Narrative nonfiction is the new way of writing news

Writing Narrative Nonfiction that Tugs at the Heart

There’s no hard news anymore. At least not the way I was taught in journalism school and how I wrote up the news as a business reporter back in the day.

Even the newsiest of newspapers like The New York Times now report in a style that’s known as “narrative nonfiction.”

Reporting the what, when, where, why and how that I learned in journalism school still lurks within the lines of a breaking news story. But if you’re a writer, you’ll need to adapt to the growing popularity of narrative nonfiction that appeals to the emotions of your readers as well as their intellects.

The Pulitzer-prize winning New York columnist and author Jimmy Breslin, who died a few weeks ago, practically invented this new style of writing. He was legendary for telling stories that tugged at the reader’s heart.

Talk to the Grave Digger

Here’s how The New York Times obituary remembered Breslin’s writing:

“Love or loathe him, none could deny Mr. Breslin’s enduring impact on the craft of narrative nonfiction. He often explained that he merely applied a sportswriter’s visual sensibility to the news columns. Avoid the scrum of journalists gathered around the winner, he would advise, and go directly to the loser’s locker.”

The obit continues, “With prose that was savagely funny, deceptively simple and poorly imitated, Mr. Breslin created his own distinct rhythm in the hurly-burly music of newspapers. Here, for example, is how he described Clifton Pollard, the man who dug President John F. Kennedy’s grave, in a celebrated column from 1963 that sent legions of journalists to find their “gravedigger”:

“Pollard is forty-two. He is a slim man with a mustache who was born in Pittsburgh and served as a private in the 352nd Engineers battalion in Burma in World War II. He is an equipment operator, grade 10, which means he gets $3.01 an hour. One of the last to serve John Fitzgerald Kennedy, who was the thirty-fifth President of this country, was a working man who earns $3.01 an hour and said it was an honor to dig the grave.”

In an extended interview with The New York Times in 2006, Breslin said, “Well, you’re looking for the dressing room, that’s all. And I did. I went there automatic.”

According to journalist and author Pete Hamill, “It seemed so new and original. It was a very, very important moment in New York journalism, and in national journalism.”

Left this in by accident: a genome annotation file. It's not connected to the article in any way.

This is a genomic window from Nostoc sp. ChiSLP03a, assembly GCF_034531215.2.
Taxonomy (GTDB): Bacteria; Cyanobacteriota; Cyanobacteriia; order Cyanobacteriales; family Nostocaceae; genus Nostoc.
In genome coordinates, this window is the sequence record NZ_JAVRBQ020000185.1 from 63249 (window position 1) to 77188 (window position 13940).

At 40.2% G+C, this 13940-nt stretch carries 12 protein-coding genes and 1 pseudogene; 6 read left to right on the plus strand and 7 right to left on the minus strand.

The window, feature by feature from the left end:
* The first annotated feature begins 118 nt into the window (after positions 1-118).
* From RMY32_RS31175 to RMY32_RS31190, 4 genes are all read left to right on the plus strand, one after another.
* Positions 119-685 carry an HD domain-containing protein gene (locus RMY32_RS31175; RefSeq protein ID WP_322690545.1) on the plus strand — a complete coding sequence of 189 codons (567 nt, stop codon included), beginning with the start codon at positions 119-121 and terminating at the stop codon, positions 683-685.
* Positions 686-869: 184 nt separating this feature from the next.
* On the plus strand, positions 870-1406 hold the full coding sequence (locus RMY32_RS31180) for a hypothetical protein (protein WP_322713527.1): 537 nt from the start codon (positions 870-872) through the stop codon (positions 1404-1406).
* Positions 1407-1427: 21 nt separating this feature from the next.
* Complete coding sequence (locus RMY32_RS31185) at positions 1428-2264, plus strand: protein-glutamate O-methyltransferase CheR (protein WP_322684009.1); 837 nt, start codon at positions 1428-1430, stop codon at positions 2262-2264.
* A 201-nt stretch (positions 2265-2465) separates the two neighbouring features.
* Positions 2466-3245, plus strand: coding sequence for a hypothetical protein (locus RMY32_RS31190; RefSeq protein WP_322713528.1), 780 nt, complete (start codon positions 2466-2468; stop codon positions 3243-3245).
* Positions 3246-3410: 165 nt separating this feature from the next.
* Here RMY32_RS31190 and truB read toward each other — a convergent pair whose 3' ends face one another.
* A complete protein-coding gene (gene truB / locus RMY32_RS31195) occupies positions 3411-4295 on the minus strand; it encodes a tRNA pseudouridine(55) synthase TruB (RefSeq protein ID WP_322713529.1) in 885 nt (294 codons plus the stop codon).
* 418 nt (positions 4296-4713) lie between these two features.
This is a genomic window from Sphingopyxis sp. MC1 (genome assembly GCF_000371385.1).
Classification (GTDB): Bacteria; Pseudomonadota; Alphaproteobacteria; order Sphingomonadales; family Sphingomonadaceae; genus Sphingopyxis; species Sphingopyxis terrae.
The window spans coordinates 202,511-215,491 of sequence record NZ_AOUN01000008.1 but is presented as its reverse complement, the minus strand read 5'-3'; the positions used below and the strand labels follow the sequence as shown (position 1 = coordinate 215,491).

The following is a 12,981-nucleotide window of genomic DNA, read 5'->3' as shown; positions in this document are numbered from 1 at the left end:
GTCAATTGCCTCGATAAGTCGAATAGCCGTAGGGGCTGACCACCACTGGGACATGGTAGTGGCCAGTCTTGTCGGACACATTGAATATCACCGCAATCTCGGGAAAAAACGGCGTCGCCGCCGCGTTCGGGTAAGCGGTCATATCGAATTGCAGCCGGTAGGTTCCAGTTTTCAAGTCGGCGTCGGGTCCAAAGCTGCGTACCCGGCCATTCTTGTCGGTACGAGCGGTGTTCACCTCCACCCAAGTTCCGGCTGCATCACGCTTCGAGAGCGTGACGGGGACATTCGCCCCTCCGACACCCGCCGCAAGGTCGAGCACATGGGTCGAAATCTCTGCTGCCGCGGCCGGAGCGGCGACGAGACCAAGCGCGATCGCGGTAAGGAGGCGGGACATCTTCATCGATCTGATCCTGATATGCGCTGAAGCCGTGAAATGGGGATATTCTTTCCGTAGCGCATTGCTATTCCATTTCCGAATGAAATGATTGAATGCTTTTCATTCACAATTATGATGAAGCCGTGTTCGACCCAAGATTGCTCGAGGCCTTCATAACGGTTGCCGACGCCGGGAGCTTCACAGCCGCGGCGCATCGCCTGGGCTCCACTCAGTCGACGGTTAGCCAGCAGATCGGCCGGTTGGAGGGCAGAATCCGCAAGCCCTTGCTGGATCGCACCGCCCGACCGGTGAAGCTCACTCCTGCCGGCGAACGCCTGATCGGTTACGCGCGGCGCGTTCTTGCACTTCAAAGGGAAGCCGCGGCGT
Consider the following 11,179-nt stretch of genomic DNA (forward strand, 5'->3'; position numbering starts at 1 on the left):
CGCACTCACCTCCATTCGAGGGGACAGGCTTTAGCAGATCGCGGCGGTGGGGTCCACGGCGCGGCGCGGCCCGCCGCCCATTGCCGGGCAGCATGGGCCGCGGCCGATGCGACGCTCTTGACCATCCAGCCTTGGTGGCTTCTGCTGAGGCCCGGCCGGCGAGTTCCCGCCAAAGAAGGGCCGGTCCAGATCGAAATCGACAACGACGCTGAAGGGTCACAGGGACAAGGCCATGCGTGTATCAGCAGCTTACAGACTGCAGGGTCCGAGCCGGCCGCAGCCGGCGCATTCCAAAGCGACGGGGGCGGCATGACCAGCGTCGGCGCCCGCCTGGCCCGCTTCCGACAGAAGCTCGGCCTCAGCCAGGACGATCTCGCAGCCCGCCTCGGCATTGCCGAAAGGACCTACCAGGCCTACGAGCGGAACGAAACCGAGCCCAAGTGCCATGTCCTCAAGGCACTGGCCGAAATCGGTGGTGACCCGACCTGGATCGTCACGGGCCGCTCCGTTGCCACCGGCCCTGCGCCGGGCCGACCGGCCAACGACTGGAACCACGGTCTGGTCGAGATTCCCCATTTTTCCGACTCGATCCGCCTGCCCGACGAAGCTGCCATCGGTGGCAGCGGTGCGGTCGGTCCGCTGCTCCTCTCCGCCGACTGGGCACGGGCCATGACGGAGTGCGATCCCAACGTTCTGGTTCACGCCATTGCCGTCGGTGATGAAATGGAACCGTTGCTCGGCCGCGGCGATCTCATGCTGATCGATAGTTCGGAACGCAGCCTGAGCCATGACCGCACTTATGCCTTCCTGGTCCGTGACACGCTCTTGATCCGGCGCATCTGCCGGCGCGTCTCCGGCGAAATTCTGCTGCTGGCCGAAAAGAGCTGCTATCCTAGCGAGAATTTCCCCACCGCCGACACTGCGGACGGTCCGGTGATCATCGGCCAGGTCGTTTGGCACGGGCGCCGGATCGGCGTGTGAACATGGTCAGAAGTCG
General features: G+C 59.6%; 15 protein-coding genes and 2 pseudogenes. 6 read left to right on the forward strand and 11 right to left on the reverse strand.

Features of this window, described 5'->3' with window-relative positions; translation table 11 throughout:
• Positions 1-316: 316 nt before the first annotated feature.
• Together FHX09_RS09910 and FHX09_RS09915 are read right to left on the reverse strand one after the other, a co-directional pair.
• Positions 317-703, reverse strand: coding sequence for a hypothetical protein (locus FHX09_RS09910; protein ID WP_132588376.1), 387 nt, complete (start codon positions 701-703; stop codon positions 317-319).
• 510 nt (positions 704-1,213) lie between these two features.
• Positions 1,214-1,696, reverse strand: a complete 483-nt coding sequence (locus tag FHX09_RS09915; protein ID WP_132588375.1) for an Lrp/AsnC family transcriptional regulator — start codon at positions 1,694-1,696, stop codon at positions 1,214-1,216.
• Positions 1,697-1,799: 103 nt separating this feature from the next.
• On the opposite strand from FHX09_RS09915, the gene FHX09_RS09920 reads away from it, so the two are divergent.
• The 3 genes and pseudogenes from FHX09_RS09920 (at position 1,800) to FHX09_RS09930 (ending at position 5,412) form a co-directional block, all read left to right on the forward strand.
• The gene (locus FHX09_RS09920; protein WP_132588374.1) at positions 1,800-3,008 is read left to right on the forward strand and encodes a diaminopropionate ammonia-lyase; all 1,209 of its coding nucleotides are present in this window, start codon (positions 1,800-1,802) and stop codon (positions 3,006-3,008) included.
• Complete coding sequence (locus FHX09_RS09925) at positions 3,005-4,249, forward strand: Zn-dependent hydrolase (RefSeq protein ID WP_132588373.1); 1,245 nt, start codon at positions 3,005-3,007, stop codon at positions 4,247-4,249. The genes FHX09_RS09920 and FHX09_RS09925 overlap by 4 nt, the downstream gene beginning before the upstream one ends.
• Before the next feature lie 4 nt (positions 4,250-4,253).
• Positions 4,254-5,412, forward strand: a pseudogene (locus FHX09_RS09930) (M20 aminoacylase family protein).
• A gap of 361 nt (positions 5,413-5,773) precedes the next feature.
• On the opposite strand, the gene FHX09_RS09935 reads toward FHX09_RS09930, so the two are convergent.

The Facts Don’t Change

The danger in writing narrative nonfiction – whether for a blog, a newspaper, or magazine – is the temptation to fudge the facts in order to pump up the excitement. We often see that in personal memoirs.

But as Lee Gutkind, founder of the website Creative Nonfiction, cautions, “Creative doesn’t mean inventing what didn’t happen, reporting and describing what wasn’t there. It doesn’t mean that the writer has a license to lie. The cardinal rule is clear—and cannot be violated. This is the pledge the writer makes to the reader—the maxim we live by, the anchor of creative nonfiction: “You can’t make this stuff up!”

Here is a recent story about Uber trying to dupe Apple that could have been reported as straight news. Instead, this is how the New York Times writer Mike Isaac began:

“Travis Kalanick, the chief executive of Uber, visited Apple’s headquarters in early 2015 to meet with Timothy D. Cook, who runs the iPhone maker. It was a session that Mr. Kalanick was dreading.

“For months, Mr. Kalanick had pulled a fast one on Apple by directing his employees to help camouflage the ride-hailing app from Apple’s engineers. The reason? So Apple would not find out that Uber had been secretly identifying and tagging iPhones even after its app had been deleted and the devices erased — a fraud detection maneuver that violated Apple’s privacy guidelines.

“But Apple was onto the deception, and when Mr. Kalanick arrived at the midafternoon meeting sporting his favorite pair of bright red sneakers and hot-pink socks, Mr. Cook was prepared. “So, I’ve heard you’ve been breaking some of our rules,” Mr. Cook said in his calm, Southern tone. Stop the trickery, Mr. Cook then demanded, or Uber’s app would be kicked out of Apple’s App Store.”

By the second sentence you’re hooked. You want to know why Mr. Kalanick was full of dread.

I personally like writing narrative nonfiction. It’s more fun for me, frankly, and I hope my readers enjoy the stories I tell. Oh, how I wish, though, that I could write like Jimmy Breslin. He was a larger than life character. Sort of the cliché of a typical New Yorker: brash, fast-talking, and in your face. But he wrote like a poet.